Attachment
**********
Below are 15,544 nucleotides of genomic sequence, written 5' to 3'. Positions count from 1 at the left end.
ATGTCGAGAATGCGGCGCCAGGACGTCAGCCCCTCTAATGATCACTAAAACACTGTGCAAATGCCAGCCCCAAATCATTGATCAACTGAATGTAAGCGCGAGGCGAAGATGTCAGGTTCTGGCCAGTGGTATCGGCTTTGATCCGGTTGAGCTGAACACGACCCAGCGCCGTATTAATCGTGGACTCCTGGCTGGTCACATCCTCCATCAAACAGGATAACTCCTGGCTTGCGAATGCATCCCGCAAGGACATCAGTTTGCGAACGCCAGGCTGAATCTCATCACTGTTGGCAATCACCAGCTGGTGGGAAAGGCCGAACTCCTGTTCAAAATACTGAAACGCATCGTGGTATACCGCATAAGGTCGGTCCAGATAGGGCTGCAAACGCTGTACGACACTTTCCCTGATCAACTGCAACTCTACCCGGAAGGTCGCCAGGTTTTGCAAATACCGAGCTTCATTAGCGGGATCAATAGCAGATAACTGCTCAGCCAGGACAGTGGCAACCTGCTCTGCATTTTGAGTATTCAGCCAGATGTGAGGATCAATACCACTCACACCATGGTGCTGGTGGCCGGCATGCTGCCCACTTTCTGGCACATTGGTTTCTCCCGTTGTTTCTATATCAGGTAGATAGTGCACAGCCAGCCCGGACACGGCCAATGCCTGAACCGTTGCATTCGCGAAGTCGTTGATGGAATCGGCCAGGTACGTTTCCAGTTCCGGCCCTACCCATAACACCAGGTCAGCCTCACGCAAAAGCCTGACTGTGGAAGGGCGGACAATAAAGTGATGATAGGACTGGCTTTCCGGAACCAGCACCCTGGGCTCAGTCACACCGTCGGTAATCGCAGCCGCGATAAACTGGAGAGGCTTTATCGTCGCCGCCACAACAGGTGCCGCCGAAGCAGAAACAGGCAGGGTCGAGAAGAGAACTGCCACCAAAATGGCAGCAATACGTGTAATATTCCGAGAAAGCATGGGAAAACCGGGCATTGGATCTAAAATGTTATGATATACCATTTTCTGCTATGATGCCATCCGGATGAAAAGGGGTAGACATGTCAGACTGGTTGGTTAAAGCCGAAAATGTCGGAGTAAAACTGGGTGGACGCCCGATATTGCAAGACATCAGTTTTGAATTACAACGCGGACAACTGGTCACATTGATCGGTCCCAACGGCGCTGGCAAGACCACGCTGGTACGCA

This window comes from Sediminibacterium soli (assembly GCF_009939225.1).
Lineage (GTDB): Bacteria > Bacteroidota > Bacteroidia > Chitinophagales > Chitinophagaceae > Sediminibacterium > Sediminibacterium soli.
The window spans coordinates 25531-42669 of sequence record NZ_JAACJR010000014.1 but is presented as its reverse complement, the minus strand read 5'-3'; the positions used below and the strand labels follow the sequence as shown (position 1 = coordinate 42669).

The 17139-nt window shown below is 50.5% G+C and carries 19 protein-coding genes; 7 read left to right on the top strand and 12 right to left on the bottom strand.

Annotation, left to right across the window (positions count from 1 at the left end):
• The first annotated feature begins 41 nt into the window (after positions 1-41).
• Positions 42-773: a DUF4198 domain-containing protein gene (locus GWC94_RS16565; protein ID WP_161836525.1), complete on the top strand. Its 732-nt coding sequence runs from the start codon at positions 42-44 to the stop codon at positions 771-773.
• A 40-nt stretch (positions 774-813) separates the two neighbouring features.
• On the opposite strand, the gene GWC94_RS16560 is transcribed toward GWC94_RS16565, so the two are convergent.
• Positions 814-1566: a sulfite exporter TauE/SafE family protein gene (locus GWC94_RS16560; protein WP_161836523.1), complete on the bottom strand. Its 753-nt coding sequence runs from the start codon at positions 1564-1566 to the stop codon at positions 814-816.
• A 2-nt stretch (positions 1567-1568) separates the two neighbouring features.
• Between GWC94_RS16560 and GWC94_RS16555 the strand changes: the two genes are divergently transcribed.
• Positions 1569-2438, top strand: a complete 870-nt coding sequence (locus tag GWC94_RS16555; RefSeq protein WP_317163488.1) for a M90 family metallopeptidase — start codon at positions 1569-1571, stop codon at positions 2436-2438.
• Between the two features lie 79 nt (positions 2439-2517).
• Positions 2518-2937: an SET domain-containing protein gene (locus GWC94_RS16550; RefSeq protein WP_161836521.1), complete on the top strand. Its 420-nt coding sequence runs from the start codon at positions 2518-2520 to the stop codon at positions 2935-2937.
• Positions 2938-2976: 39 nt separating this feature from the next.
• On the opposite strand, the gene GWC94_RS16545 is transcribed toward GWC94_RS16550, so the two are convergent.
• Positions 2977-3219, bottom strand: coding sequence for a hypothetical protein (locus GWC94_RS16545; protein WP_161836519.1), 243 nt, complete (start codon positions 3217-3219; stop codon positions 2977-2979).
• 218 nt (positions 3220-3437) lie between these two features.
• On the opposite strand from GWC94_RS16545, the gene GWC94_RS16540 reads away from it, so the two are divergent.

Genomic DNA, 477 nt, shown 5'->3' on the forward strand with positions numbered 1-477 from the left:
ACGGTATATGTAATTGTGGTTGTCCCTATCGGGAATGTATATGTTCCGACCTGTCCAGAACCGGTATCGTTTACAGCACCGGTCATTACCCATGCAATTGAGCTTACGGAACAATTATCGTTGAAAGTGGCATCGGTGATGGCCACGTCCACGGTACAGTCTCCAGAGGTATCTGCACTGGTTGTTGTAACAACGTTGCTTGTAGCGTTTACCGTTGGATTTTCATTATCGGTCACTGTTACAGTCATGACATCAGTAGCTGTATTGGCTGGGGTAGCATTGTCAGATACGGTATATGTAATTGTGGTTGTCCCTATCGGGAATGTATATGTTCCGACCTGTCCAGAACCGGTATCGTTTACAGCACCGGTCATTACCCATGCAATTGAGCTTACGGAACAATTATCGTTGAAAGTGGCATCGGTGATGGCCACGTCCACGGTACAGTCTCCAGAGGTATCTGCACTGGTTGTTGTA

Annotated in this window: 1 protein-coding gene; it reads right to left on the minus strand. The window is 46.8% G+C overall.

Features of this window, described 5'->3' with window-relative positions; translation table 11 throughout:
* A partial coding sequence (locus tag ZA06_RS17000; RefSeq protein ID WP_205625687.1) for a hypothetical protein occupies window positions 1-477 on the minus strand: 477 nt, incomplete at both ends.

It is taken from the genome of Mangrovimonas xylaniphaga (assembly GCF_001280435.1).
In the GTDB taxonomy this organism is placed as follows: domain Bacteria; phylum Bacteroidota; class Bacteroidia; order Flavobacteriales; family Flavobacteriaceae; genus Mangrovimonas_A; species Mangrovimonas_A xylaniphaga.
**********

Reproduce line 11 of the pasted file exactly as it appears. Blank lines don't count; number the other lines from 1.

• On the opposite strand, the gene GWC94_RS16560 is transcribed toward GWC94_RS16565, so the two are convergent.